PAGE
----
The Android components project uses a similar versioning and release process as Firefox (New major version releases at fixed intervals).

Major releases

  • Major releases happen at fixed intervals (currently on Tuesday every week)
  • Every release increments the major version (e.g. 1.0.0 -> 2.0.0 -> 3.0.0)
  • Major releases are tagged on and shipped from the main branch.

Point releases

  • Point releases happen on demand whenever an app project requires a new version but cannot update to the latest release version yet or whenever a new release version is not available yet.
  • Point releases are created from a release branch, created from a previously tagged release.
  • The minor or patch version is increased depending on whether the release introduces backported functionality or just fixes bugs (e.g. 1.0.0 -> 1.1.0 or 2.0.0 -> 2.0.1).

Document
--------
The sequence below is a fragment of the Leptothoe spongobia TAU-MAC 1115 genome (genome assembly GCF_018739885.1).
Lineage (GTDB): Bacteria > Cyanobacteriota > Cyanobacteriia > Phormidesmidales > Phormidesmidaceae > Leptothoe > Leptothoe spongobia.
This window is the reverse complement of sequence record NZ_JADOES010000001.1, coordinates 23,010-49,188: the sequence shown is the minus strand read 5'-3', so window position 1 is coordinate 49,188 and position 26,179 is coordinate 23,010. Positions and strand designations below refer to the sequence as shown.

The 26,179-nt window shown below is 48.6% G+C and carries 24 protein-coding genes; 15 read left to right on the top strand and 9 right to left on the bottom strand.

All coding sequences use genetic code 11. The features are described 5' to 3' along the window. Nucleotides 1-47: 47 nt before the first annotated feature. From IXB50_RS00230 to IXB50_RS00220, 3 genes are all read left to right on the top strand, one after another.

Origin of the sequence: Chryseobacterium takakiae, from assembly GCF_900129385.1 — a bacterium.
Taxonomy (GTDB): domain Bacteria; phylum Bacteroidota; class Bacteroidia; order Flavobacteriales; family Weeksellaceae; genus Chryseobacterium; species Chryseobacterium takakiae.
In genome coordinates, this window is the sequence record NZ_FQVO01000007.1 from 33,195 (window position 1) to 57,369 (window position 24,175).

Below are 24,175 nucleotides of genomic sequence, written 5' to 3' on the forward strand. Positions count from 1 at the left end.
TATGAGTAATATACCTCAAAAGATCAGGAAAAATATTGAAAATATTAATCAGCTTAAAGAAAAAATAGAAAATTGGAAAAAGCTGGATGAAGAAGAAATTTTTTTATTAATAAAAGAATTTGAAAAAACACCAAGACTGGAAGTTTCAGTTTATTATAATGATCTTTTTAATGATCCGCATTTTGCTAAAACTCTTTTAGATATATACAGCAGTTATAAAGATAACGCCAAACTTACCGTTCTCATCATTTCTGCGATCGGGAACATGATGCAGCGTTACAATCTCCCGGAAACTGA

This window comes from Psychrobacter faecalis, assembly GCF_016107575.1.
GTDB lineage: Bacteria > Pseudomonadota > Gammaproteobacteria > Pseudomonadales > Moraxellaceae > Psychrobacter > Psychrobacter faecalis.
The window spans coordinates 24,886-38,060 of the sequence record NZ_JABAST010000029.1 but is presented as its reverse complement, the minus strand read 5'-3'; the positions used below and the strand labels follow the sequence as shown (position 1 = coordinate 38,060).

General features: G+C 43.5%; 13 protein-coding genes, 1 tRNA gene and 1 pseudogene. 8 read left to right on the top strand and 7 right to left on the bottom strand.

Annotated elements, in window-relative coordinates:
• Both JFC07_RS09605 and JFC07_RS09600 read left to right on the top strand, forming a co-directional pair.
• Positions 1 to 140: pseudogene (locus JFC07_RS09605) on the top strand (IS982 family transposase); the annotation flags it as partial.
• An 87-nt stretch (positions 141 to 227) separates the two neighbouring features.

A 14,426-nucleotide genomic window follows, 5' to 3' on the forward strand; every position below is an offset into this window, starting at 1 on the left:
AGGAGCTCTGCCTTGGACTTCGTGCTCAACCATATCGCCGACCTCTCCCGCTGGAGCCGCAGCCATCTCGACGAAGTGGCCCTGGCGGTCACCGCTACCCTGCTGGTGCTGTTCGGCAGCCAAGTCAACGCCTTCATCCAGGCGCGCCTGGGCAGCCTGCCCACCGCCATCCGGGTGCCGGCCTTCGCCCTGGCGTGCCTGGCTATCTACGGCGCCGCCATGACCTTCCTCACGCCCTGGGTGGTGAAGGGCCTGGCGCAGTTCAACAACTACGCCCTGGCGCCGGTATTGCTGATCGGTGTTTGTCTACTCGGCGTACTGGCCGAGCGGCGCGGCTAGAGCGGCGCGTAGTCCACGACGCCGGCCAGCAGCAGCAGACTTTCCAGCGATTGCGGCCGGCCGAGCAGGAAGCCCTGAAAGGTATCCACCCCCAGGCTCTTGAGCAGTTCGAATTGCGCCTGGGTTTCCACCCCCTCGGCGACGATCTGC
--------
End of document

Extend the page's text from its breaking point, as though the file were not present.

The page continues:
Rationale and alternatives

Release cycle and stability

The Android components project follows a rapid release cycle to get new functionality into the hands of consuming apps as soon as possible. For this reason the project does not have a long release stability phase (e.g. 1.0.0 -> 1.0.1 -> 1.0.2 -> 1.1.0 -> 1.1.1).

App teams are encouraged to update to the latest release frequently. The Android Components team tries to minimize the amount of breaking API changes. Frequent updates minimize the amount of API changes when updating Android Components.


All Android Components are released together using a unified version number. This makes it easy for the Android Components team to guarantee that this set of components is guaranteed and tested to work together.

The downside of a shared version is the loss of semantic versioning semantics on a per component level. It is entirely possible that a component is released using a new major version and there’s not a single code change in this component in the new release. Instead the changelog is the primary mechanism to communicate major and minor changes in a component.

At this time individually semantically versioned components would introduce a too large maintenance overhead for the Android Components team (Individual releases, release manager/owner for every component, guaranteeing compatibility across many versions).